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Queens Museum cancels event commemorating Israeli state founding, Israel ambassador denounces decision

Queens Museum in Flushing Meadows Park

Aug. 16, 2017 By Nathaly Pesantez

The Queens Museum has cancelled an event at its location scheduled for November commemorating the founding of the state of Israel.

The Jerusalem Post reports that a reenactment of the United Nations 1947 vote to create the state of Israel and to partition Palestine was scheduled to take place in the Queens Museum in Flushing Meadows Park, the former temporary site of the United Nations where the vote was originally cast.

The event was put in place by Danny Danon, Israel’s Ambassador to the UN, who was informed that the museum had green-lighted the event in June, and worked on redesigning the main gallery of the museum to look like it did during the vote, the site said.

This week, however, Danon received word from Laura Raicovich, the president and executive director of the museum, that the event is cancelled following a board decision not to hold the “political” event.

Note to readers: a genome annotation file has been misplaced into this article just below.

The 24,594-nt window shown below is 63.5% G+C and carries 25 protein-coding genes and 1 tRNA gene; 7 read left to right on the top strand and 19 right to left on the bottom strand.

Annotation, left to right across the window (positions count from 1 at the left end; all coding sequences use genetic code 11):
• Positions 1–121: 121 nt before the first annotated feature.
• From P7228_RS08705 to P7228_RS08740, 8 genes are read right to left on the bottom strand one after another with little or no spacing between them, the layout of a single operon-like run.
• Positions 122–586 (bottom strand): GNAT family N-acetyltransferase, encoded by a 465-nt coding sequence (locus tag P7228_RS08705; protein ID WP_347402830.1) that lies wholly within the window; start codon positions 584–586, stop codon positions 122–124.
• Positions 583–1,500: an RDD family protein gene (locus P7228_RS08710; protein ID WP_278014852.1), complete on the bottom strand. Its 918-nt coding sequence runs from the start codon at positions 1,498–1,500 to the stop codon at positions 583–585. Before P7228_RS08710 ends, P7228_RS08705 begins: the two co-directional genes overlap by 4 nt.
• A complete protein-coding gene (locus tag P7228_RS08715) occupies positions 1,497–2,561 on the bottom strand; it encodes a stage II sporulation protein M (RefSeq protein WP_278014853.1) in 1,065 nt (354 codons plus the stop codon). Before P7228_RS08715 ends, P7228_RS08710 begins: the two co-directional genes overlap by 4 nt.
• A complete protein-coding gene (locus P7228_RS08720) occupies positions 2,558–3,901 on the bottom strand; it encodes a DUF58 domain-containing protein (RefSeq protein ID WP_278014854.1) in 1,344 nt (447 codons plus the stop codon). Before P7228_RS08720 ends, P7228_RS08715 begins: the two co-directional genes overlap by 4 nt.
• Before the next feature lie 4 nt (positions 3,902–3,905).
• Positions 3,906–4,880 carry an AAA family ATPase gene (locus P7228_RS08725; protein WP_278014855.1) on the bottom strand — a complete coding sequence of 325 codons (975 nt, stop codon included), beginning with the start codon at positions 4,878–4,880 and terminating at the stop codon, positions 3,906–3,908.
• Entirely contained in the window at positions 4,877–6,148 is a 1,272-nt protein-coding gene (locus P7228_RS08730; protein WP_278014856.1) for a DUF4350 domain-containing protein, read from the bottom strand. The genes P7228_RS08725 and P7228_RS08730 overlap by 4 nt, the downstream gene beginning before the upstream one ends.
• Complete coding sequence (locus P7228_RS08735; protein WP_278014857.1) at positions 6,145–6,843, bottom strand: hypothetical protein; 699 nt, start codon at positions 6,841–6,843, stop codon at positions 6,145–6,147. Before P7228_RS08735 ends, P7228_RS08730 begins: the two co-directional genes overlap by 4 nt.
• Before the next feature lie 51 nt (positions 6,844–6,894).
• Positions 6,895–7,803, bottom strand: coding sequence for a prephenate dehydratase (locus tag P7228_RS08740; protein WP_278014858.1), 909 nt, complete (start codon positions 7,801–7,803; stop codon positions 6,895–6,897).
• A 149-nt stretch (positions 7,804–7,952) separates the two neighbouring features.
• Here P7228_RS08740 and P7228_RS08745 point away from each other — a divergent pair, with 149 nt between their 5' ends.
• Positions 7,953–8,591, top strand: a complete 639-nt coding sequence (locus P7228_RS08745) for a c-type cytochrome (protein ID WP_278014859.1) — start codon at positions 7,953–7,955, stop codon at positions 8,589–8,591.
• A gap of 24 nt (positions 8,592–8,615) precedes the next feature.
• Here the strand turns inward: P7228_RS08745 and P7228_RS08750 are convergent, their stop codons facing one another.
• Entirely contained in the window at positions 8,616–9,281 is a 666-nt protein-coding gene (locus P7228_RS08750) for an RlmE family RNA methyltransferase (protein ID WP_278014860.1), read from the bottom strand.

“We will not accept this blatant discrimination against the State of Israel and we will not let this decision stand,” Ambassador Danon said in a statement on Wednesday, according to the Jerusalem Post.

Danon also called on the Board of Directors to dismiss Raicovich from her post and to hold the event in the fall as planned.

Congresswoman Grace Meng, representing central and northeast Queens, denounced the Queens Museum’s decision, calling the choice to cancel the event “puzzling” and bizarre” in a statement.

“Personally, I do not see how this project is ‘political’. How is commemorating a major world event that took place in Queens and the U.N’s establishment of one of American’s closest allies political?” she said.

Meng added: “The museum should reverse its decision and allow the event to take place as scheduled.”

This November marks the 70th anniversary of the resolution passed by the United Nations that called for the partitioning of Palestine between Jews and Arabs, which allowed for the formation of Israel. The vote was cast in the site now known as the Queens Museum, which previously housed the General Assembly of the United Nations from 1946 until 1950 before moving to its permanent headquarters in Manhattan.

Calls to the Queens Museum for comment have not been returned.

 

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